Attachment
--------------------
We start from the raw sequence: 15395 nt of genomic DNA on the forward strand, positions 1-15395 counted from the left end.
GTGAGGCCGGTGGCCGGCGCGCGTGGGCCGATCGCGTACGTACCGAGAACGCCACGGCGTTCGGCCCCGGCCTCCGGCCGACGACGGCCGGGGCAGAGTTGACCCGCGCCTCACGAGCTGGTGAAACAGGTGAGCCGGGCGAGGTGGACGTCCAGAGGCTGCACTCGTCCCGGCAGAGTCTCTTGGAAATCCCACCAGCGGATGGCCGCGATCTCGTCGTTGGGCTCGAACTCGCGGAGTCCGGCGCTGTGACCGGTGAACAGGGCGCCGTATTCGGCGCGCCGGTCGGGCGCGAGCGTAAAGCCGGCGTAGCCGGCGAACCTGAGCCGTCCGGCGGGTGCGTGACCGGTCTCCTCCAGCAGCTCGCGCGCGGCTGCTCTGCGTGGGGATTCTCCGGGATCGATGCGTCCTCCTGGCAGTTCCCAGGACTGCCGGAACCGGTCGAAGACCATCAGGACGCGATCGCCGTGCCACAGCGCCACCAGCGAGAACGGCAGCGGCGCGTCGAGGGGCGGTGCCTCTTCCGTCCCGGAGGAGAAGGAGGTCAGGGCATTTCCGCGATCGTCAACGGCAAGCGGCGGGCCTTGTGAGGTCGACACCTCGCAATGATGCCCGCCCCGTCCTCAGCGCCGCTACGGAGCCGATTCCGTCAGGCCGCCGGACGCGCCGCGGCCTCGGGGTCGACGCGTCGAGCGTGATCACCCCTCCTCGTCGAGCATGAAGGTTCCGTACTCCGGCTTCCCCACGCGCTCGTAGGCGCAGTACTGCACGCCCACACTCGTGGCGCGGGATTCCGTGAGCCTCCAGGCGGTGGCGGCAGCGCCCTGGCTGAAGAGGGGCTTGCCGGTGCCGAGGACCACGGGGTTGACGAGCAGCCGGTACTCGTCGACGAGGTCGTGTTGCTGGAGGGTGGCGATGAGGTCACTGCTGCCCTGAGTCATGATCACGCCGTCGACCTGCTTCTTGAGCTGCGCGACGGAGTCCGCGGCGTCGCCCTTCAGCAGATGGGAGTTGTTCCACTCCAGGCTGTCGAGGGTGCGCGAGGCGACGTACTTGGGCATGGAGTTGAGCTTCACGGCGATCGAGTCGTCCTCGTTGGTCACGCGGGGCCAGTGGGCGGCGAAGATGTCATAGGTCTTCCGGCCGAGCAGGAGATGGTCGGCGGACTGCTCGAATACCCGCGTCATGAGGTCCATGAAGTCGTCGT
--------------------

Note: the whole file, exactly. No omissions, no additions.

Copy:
We start from the raw sequence: 15395 nt of genomic DNA on the forward strand, positions 1-15395 counted from the left end.
GTGAGGCCGGTGGCCGGCGCGCGTGGGCCGATCGCGTACGTACCGAGAACGCCACGGCGTTCGGCCCCGGCCTCCGGCCGACGACGGCCGGGGCAGAGTTGACCCGCGCCTCACGAGCTGGTGAAACAGGTGAGCCGGGCGAGGTGGACGTCCAGAGGCTGCACTCGTCCCGGCAGAGTCTCTTGGAAATCCCACCAGCGGATGGCCGCGATCTCGTCGTTGGGCTCGAACTCGCGGAGTCCGGCGCTGTGACCGGTGAACAGGGCGCCGTATTCGGCGCGCCGGTCGGGCGCGAGCGTAAAGCCGGCGTAGCCGGCGAACCTGAGCCGTCCGGCGGGTGCGTGACCGGTCTCCTCCAGCAGCTCGCGCGCGGCTGCTCTGCGTGGGGATTCTCCGGGATCGATGCGTCCTCCTGGCAGTTCCCAGGACTGCCGGAACCGGTCGAAGACCATCAGGACGCGATCGCCGTGCCACAGCGCCACCAGCGAGAACGGCAGCGGCGCGTCGAGGGGCGGTGCCTCTTCCGTCCCGGAGGAGAAGGAGGTCAGGGCATTTCCGCGATCGTCAACGGCAAGCGGCGGGCCTTGTGAGGTCGACACCTCGCAATGATGCCCGCCCCGTCCTCAGCGCCGCTACGGAGCCGATTCCGTCAGGCCGCCGGACGCGCCGCGGCCTCGGGGTCGACGCGTCGAGCGTGATCACCCCTCCTCGTCGAGCATGAAGGTTCCGTACTCCGGCTTCCCCACGCGCTCGTAGGCGCAGTACTGCACGCCCACACTCGTGGCGCGGGATTCCGTGAGCCTCCAGGCGGTGGCGGCAGCGCCCTGGCTGAAGAGGGGCTTGCCGGTGCCGAGGACCACGGGGTTGACGAGCAGCCGGTACTCGTCGACGAGGTCGTGTTGCTGGAGGGTGGCGATGAGGTCACTGCTGCCCTGAGTCATGATCACGCCGTCGACCTGCTTCTTGAGCTGCGCGACGGAGTCCGCGGCGTCGCCCTTCAGCAGATGGGAGTTGTTCCACTCCAGGCTGTCGAGGGTGCGCGAGGCGACGTACTTGGGCATGGAGTTGAGCTTCACGGCGATCGAGTCGTCCTCGTTGGTCACGCGGGGCCAGTGGGCGGCGAAGATGTCATAGGTCTTCCGGCCGAGCAGGAGATGGTCGGCGGACTGCTCGAATACCCGCGTCATGAGGTCCATGAAGTCGTCGT